A biopsy procedure is when a small amount of tissue is taken out of the body so that it can be viewed and evaluated. This helps doctors determine if the organ or area from which the tissue was removed is healthy or if disease is present. Based on the results of a biopsy, a doctor may request that additional procedures be performed or prescribe treatment.
How & Why Is a Biopsy Done?
A biopsy is typically performed when other procedures don’t provide a clear or complete answer to a medical question. In some cases, the question is about the presence or absence of disease. In others, it’s about whether or not a disease has progressed or a treatment is working.
There are many reasons why a biopsy might be performed. Some of the more common include:
- To determine if a mole is cancerous because it’s started to change shape.
- To assess whether a breast lump detected by a mammogram is cancerous or benign.
- To determine if a person with hepatitis has developed cirrhosis in their liver.
How’s a biopsy done and what does a biopsy show? That depends on the type of biopsy performed.
Types of Biopsy Procedures
There are many different biopsy types. Each is used for a specific purpose or purposes. Some of the more common biopsies are:
The doctor inserts a needle into an organ or area and uses it to extract a tissue sample.
A circular blade is used to cut out a cylindrical tissue sample. Punch biopsies are most commonly used on the skin.
A narrow needle is inserted into a mass and material is withdrawn. This is often referred to as fine-needle aspiration.
A single incision is made to enable the surgeon to access the tissue in question, or multiple incisions are made to allow access for multiple instruments in what’s called laparoscopic surgery.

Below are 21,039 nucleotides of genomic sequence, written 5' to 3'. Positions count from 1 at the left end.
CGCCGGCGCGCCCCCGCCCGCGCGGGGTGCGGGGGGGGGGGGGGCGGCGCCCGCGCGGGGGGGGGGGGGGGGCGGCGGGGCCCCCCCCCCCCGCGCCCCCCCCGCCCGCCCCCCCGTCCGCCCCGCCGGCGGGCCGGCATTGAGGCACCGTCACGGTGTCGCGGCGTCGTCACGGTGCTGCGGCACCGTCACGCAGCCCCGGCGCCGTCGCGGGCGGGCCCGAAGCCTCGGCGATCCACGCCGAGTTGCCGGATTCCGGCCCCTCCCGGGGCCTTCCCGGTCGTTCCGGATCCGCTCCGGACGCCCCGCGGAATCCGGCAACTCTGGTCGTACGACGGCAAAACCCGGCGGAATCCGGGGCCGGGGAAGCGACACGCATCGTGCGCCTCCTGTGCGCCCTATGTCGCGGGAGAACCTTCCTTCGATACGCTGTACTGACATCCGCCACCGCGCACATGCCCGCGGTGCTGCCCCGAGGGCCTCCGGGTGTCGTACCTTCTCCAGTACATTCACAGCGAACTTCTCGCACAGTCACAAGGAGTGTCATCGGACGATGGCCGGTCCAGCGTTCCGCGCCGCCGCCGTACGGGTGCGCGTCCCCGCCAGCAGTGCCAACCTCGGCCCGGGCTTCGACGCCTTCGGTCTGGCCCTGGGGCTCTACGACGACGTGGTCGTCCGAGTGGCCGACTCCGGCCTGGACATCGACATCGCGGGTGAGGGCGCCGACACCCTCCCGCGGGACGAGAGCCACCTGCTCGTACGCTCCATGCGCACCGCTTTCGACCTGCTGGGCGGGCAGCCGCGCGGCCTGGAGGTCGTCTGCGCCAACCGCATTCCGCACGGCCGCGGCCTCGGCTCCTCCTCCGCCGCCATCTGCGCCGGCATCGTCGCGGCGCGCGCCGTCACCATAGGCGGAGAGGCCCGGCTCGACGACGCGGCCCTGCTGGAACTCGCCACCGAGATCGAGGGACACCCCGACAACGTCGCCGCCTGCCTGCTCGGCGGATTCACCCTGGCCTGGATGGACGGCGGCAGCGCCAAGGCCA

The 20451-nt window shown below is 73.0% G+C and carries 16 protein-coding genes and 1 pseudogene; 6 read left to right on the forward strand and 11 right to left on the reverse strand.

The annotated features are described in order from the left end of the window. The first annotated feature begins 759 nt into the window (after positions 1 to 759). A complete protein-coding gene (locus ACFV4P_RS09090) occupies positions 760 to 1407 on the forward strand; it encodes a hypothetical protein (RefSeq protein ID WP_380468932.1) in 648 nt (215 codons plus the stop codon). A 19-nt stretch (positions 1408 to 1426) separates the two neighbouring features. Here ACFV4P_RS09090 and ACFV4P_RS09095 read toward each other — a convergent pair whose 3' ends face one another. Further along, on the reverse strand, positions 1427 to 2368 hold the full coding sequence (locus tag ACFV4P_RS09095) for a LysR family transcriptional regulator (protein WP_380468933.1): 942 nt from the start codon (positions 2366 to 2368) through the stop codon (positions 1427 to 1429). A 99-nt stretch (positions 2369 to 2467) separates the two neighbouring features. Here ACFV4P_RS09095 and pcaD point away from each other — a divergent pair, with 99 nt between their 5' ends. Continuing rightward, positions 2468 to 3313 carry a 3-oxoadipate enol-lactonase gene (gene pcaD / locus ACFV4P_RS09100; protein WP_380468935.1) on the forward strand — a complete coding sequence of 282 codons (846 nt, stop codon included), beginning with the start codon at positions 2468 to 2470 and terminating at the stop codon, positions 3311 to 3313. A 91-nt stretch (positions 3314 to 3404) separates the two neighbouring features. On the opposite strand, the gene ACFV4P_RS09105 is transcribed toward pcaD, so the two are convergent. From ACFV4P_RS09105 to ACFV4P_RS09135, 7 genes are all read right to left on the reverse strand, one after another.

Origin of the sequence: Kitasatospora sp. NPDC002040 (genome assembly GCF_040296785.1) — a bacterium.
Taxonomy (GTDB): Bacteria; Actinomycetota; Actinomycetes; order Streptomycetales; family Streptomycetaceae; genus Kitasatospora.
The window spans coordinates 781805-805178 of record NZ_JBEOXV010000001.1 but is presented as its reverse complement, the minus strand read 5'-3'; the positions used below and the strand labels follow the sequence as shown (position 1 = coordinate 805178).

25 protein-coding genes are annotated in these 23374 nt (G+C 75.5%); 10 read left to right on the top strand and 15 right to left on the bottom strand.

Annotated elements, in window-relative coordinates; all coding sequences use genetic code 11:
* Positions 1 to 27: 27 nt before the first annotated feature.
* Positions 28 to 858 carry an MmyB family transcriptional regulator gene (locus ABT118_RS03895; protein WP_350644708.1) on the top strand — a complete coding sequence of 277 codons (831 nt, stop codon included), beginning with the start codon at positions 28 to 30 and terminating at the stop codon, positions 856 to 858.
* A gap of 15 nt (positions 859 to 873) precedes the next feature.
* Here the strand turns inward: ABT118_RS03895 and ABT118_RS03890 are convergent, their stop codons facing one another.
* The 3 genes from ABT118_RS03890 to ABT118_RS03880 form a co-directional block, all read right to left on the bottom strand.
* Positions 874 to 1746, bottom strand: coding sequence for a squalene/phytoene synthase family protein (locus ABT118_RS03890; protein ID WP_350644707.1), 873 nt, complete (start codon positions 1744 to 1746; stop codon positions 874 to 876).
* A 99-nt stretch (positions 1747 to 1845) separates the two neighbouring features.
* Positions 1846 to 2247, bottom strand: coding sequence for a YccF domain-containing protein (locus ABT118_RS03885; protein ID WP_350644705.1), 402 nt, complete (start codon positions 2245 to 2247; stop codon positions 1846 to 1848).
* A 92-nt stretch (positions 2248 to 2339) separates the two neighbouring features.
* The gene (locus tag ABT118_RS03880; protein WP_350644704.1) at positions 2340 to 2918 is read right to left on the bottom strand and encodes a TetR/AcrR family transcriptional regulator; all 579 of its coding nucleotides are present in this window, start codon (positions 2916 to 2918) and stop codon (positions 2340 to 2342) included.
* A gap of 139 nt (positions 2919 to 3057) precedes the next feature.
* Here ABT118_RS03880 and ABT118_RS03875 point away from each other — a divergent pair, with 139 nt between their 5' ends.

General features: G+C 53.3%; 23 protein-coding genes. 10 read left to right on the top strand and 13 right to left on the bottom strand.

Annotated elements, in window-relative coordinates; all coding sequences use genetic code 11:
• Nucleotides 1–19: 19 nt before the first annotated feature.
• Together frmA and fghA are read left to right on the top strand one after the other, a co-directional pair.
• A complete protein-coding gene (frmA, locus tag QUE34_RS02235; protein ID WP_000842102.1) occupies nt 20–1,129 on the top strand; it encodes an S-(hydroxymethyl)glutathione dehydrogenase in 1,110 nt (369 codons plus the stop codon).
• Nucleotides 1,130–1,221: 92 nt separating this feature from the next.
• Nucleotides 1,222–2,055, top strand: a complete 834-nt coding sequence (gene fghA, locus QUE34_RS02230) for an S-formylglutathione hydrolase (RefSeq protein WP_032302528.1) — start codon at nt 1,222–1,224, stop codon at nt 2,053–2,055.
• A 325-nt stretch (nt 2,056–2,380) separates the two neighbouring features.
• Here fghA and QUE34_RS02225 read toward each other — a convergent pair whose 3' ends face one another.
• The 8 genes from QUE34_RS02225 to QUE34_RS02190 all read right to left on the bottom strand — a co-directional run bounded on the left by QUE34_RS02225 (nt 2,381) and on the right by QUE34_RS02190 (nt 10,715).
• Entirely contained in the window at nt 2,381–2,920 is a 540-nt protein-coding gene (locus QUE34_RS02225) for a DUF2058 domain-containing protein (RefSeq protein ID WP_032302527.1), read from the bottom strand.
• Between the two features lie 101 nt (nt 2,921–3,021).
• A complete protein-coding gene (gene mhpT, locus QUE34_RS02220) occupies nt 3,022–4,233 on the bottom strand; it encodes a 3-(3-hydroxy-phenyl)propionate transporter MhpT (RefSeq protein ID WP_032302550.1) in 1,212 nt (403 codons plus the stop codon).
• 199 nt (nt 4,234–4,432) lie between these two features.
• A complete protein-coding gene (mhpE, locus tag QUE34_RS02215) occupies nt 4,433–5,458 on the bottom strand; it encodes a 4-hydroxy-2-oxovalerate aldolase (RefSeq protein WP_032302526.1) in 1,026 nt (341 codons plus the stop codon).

Some of the organs and areas most commonly assessed using one of the types of biopsy procedures are the liver, kidneys, prostate, and bones.
How to Prepare for a Biopsy
Your doctor will tell you how to prepare for a biopsy, if one is required. The specific instructions will depend on the type of biopsy, but you may be told to:
- Refrain from eating or drinking for eight hours before your biopsy
- Adjust certain prescription medications
- Avoid certain over-the-counter medications
- Tell your doctor about any allergies you have
- Tell your doctor about any recent illnesses or medical conditions
- Tell your doctor if you’re pregnant or if there’s any possibility that you might be pregnant
If you have questions like, “How long does a biopsy take?”, your doctor can answer them before your procedure.
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What to Expect After a Biopsy
If you’re having a needle biopsy or punch biopsy, you may feel a sharp pinching sensation at the site as the procedure is performed, and will probably be sore in the area for a few days afterward. If you have a surgical biopsy, you’ll be given anesthesia and it may take a little time after the procedure for your head to clear. Your doctor will give you aftercare instructions for the puncture or incision site.
How long do biopsy results take? Typically, a report is produced by a pathologist and sent to your doctor within a few days. Your doctor will then contact you to discuss the report.
Biopsy Procedures from Baptist Health
Learn more about biopsies and other imaging and diagnostic procedures with Baptist Health. If you’d like to schedule an appointment with our doctors, please contact the Baptist Health Imaging & Diagnostics team.